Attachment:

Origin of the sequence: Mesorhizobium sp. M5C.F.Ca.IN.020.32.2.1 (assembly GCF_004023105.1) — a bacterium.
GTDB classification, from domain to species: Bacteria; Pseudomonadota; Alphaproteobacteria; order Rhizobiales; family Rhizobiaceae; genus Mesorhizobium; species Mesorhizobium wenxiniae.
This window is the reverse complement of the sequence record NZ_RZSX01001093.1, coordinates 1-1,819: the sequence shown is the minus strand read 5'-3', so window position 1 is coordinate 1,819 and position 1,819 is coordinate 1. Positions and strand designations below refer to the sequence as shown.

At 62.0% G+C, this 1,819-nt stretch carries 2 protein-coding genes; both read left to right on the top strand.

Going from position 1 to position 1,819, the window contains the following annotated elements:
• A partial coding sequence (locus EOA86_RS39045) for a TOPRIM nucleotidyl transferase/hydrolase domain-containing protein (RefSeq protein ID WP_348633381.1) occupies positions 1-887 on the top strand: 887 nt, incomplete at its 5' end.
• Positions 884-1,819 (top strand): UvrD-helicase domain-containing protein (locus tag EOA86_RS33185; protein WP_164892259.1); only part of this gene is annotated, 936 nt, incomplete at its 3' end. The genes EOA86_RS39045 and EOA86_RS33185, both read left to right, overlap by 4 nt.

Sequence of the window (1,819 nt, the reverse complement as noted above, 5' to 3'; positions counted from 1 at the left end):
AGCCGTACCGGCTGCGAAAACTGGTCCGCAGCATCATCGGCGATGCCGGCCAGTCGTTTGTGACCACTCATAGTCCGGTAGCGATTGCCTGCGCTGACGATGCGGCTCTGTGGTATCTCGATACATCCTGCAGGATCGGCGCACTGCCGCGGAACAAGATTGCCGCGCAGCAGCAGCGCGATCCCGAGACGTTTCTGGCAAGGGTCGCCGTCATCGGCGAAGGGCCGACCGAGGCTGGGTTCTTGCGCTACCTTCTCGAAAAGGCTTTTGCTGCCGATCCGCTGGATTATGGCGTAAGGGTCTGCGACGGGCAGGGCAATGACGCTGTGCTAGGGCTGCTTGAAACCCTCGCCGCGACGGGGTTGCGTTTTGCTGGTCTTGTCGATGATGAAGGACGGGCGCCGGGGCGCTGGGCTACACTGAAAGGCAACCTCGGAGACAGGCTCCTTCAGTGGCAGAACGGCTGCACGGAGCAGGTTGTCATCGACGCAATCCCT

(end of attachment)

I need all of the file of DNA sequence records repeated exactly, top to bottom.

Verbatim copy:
Origin of the sequence: Mesorhizobium sp. M5C.F.Ca.IN.020.32.2.1 (assembly GCF_004023105.1) — a bacterium.
GTDB classification, from domain to species: Bacteria; Pseudomonadota; Alphaproteobacteria; order Rhizobiales; family Rhizobiaceae; genus Mesorhizobium; species Mesorhizobium wenxiniae.
This window is the reverse complement of the sequence record NZ_RZSX01001093.1, coordinates 1-1,819: the sequence shown is the minus strand read 5'-3', so window position 1 is coordinate 1,819 and position 1,819 is coordinate 1. Positions and strand designations below refer to the sequence as shown.

At 62.0% G+C, this 1,819-nt stretch carries 2 protein-coding genes; both read left to right on the top strand.

Going from position 1 to position 1,819, the window contains the following annotated elements:
• A partial coding sequence (locus EOA86_RS39045) for a TOPRIM nucleotidyl transferase/hydrolase domain-containing protein (RefSeq protein ID WP_348633381.1) occupies positions 1-887 on the top strand: 887 nt, incomplete at its 5' end.
• Positions 884-1,819 (top strand): UvrD-helicase domain-containing protein (locus tag EOA86_RS33185; protein WP_164892259.1); only part of this gene is annotated, 936 nt, incomplete at its 3' end. The genes EOA86_RS39045 and EOA86_RS33185, both read left to right, overlap by 4 nt.

Sequence of the window (1,819 nt, the reverse complement as noted above, 5' to 3'; positions counted from 1 at the left end):
AGCCGTACCGGCTGCGAAAACTGGTCCGCAGCATCATCGGCGATGCCGGCCAGTCGTTTGTGACCACTCATAGTCCGGTAGCGATTGCCTGCGCTGACGATGCGGCTCTGTGGTATCTCGATACATCCTGCAGGATCGGCGCACTGCCGCGGAACAAGATTGCCGCGCAGCAGCAGCGCGATCCCGAGACGTTTCTGGCAAGGGTCGCCGTCATCGGCGAAGGGCCGACCGAGGCTGGGTTCTTGCGCTACCTTCTCGAAAAGGCTTTTGCTGCCGATCCGCTGGATTATGGCGTAAGGGTCTGCGACGGGCAGGGCAATGACGCTGTGCTAGGGCTGCTTGAAACCCTCGCCGCGACGGGGTTGCGTTTTGCTGGTCTTGTCGATGATGAAGGACGGGCGCCGGGGCGCTGGGCTACACTGAAAGGCAACCTCGGAGACAGGCTCCTTCAGTGGCAGAACGGCTGCACGGAGCAGGTTGTCATCGACGCAATCCCT